An annual real estate trend analysis conducted by PricewaterhouseCoopers and the non-profit Urban Land Institute, stated that urban living has become the “new normal.”
“Younger workers in particular — though not exclusively — continue to flock to the urban core, preferring to work where they live, rather than take on long commutes,” the report says.
The report suggests that two age demographics in particular are attracted to downtown, condo living. The young, first-time homebuyer who is willing to sacrifice the space that would have been afforded to them in suburbia, for the convenience and affordability of owning a condo downtown. As well the retirement generation, who now have empty nests and wish to live in space that’s smaller, and more easily maintained. PriceWaterhouseCooper believes that it is this “urban living” trend that has fueled the exponential development of condominium projects in Toronto’s downtown core specifically.
But others have their own theories and evidence to point to when trying to account for Toronto’s condo development boom. Chris Kaynes, a guest columnist for The Toronto Sun refers to a 2013 Statistics Canada finding that suggests that one in eight households in Toronto live in a condo. He suggests that, with the city projecting to double in population size within the next twenty years, the Ontario Municipal Board (an independent organization appointed by the government) has been particularly loose about approving new developments, as well as their oversight. This has resulted in what Kaynes believes is an over-production of cheaply made units in order to expedite the construction process. In his pessimistic vision of the future, these buildings were ultimately serve as the foundation for future high-rise “projects” that fall into disrepair.
Michael Babad of The Globe and Mail, offered his views on the insights revealed in the last Urbanation study (an organization that tracks the city’s condo market), which stated that both sales and prices of new condo units within Toronto increased in Q3 2014. The number of units sold rose to 4,753, a 53% increase from the same time last year (which was an exceptionally low year). Urbanation attributed this increase to a number of “successful new project launches” during the quarter. The share of condos in development that have already been sold, rose to a staggering 84%, totalling 104,000 units.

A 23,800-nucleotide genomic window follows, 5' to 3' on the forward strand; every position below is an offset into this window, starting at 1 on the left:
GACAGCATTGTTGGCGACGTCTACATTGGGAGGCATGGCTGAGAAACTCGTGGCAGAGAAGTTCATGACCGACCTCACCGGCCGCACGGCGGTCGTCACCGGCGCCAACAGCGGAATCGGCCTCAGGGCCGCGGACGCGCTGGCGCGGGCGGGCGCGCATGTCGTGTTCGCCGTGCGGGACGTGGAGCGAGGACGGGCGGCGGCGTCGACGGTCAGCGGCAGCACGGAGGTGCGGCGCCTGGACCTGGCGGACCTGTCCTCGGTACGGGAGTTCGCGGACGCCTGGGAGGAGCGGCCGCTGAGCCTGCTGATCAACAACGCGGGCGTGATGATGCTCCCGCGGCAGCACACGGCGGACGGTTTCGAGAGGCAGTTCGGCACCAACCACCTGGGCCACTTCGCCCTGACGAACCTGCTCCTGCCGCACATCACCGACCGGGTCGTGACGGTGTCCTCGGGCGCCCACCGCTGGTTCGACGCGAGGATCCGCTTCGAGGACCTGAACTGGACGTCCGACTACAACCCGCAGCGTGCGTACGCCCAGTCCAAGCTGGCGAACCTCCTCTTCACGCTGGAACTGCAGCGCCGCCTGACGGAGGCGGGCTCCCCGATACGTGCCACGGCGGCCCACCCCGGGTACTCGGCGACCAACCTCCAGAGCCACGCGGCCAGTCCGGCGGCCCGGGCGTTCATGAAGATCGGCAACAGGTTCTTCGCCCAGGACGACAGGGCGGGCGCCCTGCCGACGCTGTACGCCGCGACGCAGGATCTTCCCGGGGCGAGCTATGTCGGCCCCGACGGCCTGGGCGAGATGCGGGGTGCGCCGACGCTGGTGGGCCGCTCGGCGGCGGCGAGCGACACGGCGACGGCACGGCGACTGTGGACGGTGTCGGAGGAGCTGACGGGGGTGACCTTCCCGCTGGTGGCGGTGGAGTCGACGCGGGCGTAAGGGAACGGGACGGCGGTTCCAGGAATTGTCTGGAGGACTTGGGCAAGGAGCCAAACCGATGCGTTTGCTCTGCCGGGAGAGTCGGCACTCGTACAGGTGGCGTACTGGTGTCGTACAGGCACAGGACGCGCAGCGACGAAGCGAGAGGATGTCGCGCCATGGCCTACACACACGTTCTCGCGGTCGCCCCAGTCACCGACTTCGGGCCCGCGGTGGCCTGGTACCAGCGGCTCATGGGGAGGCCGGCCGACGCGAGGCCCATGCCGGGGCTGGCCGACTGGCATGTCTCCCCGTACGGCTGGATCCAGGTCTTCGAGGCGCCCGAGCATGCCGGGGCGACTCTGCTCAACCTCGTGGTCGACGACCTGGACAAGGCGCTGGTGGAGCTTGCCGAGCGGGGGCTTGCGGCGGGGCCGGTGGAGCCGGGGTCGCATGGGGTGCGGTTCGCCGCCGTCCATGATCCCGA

New research from RealNet Canada Inc. suggests that new, and particularly first-time condo buyers, are seeking out larger spaces, preferring to go with two-bedroom units over 800 square feet, as opposed to one bedroom units. Susan Pigg of The Toronto Star attributes this trend to the fact that condos make for a less-expensive alternative to low-rise housing, which she claims, has escalated to an average price of $700,000. Figures provided by RealNet seem to correspond with the trends identified with Urbanation, with sales of pre-construction condos in the city up 39% year-over-year in September, with 2,262 units sold compared to 1,393 this time last year. The average price of a new condo in the GTA, which, for all intents and purposes, is widely recognized as the most “affordable” housing option left in the big city, was estimated at $450,014 as of the end of September. The same report stated that the number of two-bedroom condos for sale jumped to 41% of total units up for sale this year, up by 10% since 2011.